I’ll never forget my first pantry in the first house we purchased. *sigh* I still drool over it to this day because of the space and storage that pantry provided. Every house since that time has had to measure up, but let’s just say that not all pantry’s are created equal. If you have a large pantry, small pantry, or even no pantry at all, there are solutions to maximize your space.
First thing I’m going to address is the no pantry house…. gasp! I know, I know, but believe it or not, not all houses had a pantry because there really wasn’t a need. Think about it- very few things were pre-packaged back in the day. Grocery shopping was done almost daily, still is in some cultures, and the meals prepared fresh. The need was more for refrigeration and freezing than dry goods storage. If you happen to live in a house with no pantry and you really want one, I suggest using a piece of furniture for something other than it’s intended purpose. Or even a piece of furniture that can also double as another work surface if you’re lacking counter space too. Friends of ours have used a neighboring coat closet and turned it into a pantry since in the south, coats aren’t needed as often. I personally thought this was brilliant.
When we first moved to South Carolina, we rented a townhouse until we figured out where we really wanted to live. Let me tell you, it had the TINIEST pantry. (You done been shrunk tiny pantry.) It was narrow and made it very difficult to navigate around and that’s when we had to get creative with our space. The first thing we did was empty the pantry completely out, bought new containers for food we bought all the time, and labeled everything. We also utilized shelving racks to split spaces in half and provide more storage.
The new system made use of the limited space while allowing us to see exactly what we had at all times. No more guess work, moving things around to get food, or forgetting that we had certain items.
When we moved to the new house, our pantry didn’t get a whole lot bigger, but we used the same system and two years later it’s still working. The exception is with the new house that the pantry door is big enough to utilize the back of the door as storage as well. Adding hooks keeps the girls lunch boxes within quick reach.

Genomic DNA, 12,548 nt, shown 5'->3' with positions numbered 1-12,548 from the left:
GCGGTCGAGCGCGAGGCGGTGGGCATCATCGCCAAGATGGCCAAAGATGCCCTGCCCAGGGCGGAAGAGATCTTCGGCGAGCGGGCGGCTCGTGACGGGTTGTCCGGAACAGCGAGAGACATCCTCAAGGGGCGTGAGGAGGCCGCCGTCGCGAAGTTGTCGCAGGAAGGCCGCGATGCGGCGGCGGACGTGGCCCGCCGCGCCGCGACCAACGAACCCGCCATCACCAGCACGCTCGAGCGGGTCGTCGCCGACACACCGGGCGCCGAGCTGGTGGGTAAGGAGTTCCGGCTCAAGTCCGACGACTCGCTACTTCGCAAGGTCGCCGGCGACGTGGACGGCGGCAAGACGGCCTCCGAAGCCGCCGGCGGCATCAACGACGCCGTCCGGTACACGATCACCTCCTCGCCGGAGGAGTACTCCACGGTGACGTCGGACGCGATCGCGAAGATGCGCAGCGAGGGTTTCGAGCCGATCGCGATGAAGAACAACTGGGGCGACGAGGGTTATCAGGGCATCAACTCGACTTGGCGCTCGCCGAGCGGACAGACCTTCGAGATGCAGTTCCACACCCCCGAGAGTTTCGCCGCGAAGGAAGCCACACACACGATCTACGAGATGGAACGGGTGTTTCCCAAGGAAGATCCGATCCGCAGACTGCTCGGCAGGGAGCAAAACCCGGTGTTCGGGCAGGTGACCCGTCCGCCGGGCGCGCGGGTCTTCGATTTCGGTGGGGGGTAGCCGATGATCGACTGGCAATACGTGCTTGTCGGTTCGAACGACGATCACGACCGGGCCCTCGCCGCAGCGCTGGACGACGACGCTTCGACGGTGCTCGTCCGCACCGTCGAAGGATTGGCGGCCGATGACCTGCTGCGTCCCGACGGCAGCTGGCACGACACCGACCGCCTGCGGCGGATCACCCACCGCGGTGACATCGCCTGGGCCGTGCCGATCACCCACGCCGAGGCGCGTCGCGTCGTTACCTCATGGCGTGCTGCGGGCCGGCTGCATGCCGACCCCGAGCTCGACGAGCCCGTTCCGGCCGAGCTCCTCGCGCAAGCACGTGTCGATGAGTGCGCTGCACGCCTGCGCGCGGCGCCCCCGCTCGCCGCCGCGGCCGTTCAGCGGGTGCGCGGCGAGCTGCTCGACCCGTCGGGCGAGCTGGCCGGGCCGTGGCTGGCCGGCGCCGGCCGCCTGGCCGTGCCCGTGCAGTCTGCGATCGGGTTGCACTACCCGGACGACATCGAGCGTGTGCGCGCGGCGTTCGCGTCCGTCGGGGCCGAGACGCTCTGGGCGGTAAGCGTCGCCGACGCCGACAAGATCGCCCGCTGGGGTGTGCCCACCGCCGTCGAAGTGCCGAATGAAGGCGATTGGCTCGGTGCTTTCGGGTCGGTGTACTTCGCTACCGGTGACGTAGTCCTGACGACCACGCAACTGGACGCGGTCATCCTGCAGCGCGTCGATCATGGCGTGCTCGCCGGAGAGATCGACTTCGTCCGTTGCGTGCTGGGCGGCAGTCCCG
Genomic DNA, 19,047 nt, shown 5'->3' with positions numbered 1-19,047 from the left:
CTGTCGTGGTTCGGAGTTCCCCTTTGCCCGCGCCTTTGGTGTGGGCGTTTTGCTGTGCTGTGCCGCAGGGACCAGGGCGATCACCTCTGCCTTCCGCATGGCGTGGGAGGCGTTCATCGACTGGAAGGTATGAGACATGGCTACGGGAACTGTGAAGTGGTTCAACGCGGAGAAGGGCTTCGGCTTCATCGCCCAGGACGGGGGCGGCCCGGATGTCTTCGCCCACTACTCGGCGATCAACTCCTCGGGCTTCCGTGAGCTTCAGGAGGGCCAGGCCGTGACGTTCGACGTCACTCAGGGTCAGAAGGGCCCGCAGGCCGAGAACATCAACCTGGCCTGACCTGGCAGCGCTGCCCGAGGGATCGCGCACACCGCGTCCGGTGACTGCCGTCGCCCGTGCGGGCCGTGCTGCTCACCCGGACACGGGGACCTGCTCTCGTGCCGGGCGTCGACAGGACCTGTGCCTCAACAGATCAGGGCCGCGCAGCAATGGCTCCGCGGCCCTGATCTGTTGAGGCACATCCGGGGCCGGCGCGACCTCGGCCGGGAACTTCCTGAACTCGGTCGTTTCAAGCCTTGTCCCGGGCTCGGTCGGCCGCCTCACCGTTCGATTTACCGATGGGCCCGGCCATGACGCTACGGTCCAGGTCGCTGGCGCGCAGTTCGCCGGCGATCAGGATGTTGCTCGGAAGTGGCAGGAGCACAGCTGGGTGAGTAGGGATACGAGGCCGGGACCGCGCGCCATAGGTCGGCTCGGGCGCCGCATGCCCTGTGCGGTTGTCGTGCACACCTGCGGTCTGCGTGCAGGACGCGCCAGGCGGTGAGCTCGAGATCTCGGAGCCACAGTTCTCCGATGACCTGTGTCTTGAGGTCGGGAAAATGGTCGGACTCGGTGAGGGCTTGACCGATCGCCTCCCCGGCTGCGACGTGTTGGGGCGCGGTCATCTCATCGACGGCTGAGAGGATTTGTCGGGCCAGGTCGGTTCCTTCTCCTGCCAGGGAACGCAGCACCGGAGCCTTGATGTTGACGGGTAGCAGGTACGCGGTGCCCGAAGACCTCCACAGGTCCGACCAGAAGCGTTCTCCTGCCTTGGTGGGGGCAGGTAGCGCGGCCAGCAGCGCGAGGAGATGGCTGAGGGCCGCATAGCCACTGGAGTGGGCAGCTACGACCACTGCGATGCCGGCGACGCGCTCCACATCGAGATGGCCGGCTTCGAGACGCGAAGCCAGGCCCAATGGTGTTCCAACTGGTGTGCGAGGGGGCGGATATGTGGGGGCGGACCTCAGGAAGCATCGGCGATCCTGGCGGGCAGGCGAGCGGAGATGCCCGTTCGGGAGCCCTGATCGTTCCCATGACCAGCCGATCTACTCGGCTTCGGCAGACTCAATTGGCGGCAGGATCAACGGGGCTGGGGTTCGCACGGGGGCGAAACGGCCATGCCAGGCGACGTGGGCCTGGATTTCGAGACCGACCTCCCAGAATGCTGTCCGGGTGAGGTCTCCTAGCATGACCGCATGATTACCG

When we get back from the grocery we like to break everything down. Food that can come out of their packaging they are put them in their proper containers or baskets. That alone makes putting the groceries away a breeze; everything has a home. It also takes the guess work out of knowing if we’re out of something or getting close and need to add it to the grocery list. (Who hasn’t had a box of disappointment when they reached for their favorite snack only to find the box empty?) The wire racks are a standard in most houses and to make ours more of a flat surface, we used left over floor tile from when we resurfaced cabinet floor under the sink. It provided a sturdy surface for our canned goods.
Something else unexpected, we turned a magazine holder into a aluminum foil/wax paper/ cling wrap and paper lunch bag holder.
The plan is to group like things together and putting them in their spots based on the frequency of use. I’m vertically challenged, aka short, so having items in front of me that I use all the time makes more sense. Items we don’t use as much go higher in the pantry. We also put things like the kids snacks at a level that helps them to become more self sufficient. (And helps me to not constantly be fetching the kids snacks.)
Now, for those that are able to have the mecca of all pantry’s, I bow to you. Think big rooms, with shelving and drawers. Let’s take a moment…
The shelving, the space, the multifunction of it all! A girl can dream can’t she?!?! I am extremely envious of people who have this, but even though there is a lot of space to play with, it’s just as important to be deliberate so it doesn’t become the dark hole for lost things AND food.
No matter what your situation is, the most important piece of advice I can give is think outside of the box, or in this case, pantry. See through containers are especially helpful and labels are their best friends. Use all the space up, down and sideways to get the most out of the storage that you can have.